Securing an interview in today’s competitive job market is tough, so if you have managed to land an interview for the Business Analyst position it’s of the utmost importance that you take the time to prepare. If you know the types of questions you may be asked during your interview not only will you exude confidence but it will also help you to answer any tricky questions designed to trip you up. Firstly, researching the company beforehand will demonstrate your interest in the position as well as showing that you are an organised individual, and will enable you to talk enthusiastically about why you would be a good fit for that company.
Secondly, you should make sure that you know the core responsibilities required of a Business Analyst. It is worth taking a look at the International Institute of Business Analysis’ website as it provides a wealth of information on the roles of a Business Analyst. When you have familiarised yourself with these responsibilities it would be helpful to think of some examples of instances when you have exhibited those skills in your current and previous positions.
Now that you have done some basic preparation for your interview you should have a think about the kinds of questions you may be asked and how you are going to answer them. To make this easier we have broken up the types of questions you may be asked into different categories:
The most common questions to be asked at the beginning of an interview are usually “Tell me about yourself” or “Talk me through your CV”. Here you should give a brief summary of your educational and working history, ending with why that has led you to being interested in the profession of Business Analysis. Do not give them your entire life history, be succinct and to the point.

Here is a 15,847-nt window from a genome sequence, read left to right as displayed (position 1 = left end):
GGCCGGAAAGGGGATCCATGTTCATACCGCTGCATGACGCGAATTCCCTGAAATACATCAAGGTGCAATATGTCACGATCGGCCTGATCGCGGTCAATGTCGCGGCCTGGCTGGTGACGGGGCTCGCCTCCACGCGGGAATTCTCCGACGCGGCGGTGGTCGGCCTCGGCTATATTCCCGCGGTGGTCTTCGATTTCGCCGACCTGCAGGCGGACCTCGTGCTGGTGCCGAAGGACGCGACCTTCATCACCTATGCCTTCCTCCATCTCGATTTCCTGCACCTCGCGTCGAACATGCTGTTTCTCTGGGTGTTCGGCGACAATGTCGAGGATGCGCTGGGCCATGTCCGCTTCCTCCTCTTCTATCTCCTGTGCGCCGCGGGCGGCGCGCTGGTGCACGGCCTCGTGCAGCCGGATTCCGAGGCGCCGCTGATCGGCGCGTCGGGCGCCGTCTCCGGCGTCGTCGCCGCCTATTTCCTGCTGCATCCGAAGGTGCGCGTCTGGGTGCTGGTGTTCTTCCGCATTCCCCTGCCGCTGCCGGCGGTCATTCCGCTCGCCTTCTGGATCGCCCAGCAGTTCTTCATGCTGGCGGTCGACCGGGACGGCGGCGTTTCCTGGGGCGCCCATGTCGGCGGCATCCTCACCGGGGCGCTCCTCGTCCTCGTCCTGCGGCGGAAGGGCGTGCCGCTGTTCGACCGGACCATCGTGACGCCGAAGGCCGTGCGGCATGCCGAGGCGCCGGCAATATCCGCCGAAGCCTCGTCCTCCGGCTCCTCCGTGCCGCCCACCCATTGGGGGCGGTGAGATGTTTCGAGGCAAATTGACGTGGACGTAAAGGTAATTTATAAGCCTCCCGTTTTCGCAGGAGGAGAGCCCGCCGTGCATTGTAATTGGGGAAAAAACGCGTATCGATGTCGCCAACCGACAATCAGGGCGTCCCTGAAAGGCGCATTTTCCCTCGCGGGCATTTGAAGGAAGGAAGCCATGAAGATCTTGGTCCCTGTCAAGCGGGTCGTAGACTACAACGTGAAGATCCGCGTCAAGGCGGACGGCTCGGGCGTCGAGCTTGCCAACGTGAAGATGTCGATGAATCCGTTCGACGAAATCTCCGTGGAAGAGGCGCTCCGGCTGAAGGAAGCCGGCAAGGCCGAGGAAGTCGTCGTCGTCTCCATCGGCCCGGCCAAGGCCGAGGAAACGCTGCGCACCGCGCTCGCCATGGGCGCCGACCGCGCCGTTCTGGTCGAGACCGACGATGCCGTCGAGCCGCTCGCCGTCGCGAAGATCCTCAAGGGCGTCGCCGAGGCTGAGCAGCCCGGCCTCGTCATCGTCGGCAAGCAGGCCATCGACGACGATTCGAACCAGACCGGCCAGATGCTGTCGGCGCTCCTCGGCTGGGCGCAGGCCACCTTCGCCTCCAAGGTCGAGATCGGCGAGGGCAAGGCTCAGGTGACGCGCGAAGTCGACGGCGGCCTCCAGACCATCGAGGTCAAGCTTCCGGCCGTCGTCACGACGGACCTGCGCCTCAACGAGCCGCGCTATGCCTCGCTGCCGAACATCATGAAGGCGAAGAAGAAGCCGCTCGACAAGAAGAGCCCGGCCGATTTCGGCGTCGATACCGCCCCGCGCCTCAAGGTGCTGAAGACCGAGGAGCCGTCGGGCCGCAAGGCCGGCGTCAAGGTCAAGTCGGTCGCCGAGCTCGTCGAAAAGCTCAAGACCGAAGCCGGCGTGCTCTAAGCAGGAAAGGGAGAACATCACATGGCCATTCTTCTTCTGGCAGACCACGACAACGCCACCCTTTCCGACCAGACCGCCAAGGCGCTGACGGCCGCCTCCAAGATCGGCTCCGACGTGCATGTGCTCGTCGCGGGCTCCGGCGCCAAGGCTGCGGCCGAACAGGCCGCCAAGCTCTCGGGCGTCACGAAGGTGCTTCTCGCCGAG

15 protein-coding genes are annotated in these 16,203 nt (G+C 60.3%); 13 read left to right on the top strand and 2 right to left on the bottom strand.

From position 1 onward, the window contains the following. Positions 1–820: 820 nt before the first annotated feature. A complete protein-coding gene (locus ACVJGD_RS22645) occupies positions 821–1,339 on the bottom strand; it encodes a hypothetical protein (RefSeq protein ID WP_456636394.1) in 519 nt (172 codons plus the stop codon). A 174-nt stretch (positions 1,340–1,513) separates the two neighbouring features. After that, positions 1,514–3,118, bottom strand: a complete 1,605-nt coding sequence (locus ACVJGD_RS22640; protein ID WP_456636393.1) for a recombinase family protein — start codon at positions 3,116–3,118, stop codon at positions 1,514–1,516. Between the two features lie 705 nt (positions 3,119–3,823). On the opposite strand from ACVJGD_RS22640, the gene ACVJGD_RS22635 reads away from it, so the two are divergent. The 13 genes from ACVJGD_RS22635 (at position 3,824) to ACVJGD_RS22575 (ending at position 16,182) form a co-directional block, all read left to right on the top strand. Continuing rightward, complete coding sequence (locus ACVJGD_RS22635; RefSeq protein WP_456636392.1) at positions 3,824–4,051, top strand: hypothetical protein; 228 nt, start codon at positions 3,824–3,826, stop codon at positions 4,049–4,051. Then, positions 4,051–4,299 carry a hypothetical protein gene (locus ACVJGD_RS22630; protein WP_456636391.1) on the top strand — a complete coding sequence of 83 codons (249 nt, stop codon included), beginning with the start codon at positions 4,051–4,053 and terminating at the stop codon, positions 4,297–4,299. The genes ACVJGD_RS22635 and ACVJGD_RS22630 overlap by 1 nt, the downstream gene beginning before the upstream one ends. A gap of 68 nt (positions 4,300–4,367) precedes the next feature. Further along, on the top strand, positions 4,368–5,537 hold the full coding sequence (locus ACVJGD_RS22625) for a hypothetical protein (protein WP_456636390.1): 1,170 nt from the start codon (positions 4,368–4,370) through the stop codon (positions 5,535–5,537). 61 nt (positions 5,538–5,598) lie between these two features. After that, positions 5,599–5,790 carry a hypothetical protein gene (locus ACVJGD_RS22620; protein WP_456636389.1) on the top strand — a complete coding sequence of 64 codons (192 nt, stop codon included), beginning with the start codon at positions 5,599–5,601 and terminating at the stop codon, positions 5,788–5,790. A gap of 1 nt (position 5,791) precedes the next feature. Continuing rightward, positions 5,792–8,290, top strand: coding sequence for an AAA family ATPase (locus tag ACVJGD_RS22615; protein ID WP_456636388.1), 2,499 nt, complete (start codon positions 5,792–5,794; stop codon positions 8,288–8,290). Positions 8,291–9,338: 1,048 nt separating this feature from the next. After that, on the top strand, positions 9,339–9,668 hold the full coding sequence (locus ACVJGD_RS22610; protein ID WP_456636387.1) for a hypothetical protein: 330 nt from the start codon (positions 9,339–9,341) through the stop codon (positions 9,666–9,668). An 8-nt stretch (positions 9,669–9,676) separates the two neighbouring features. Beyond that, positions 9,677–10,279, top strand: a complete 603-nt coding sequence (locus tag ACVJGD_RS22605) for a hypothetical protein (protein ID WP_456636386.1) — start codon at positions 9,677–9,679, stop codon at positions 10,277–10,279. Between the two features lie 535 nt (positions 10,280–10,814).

For example “Tell me about a time you...?” or “How would you deal with...?” The interviewer is asking these questions to see how quickly you can react and tailor your answer to how you have previously used a skill or technique that will be required of you in the Business Analyst role. You should give a direct answer and then talk about a time where you were in a similar situation and how you handled it.
The interviewer may also ask you some questions to ascertain your understanding of the role you are interviewing for, such as “What are the key responsibilities of a Business Analyst?” To answer this make sure you have researched the role thoroughly and link to the criteria on the job specification. When talking about responsibilities you should highlight duties that would be expected of a Business Analyst such as handling requirements, client interaction and stakeholder analysis. Here the interviewer just wants to make sure you understand the general premise of what a Business Analyst does and that you have a genuine interest in the role.
Interviewers will want to know that you understand all of the technical elements required of a Business Analyst that you will be responsible for. Questions to expect here could include “Define Use Case Model” and “What does FMEA stand for?” By answering these questions confidently you will show that you have a certain level of knowledge and understanding of Business Analysis.
We have compiled a list of technical terms that may be used by an interviewer to test your knowledge. Make sure you have researched each term and have a basic understanding of what they all mean. This is not an exhaustive list, you should research terms specific to the job specification you are interviewing for.
- GAP analysis
- SDLC methodologies
- UML modelling
- UI Designs and UI Patterns
- System Design Document (SDD)
- Requirement Management Tool, Requirements Modelling
- Use Case and Test Case
- Waterfall Method
- Functional Requirements
- Validation of Requirements
Finally, remember to smile! You have managed to secure an interview so you clearly already possess some of the skills required for that position. Just remember that the interviewer will be looking out for how you react in a high pressure situation so make sure you keep a level head and take a deep breath before answering questions.
Good luck in your interview.
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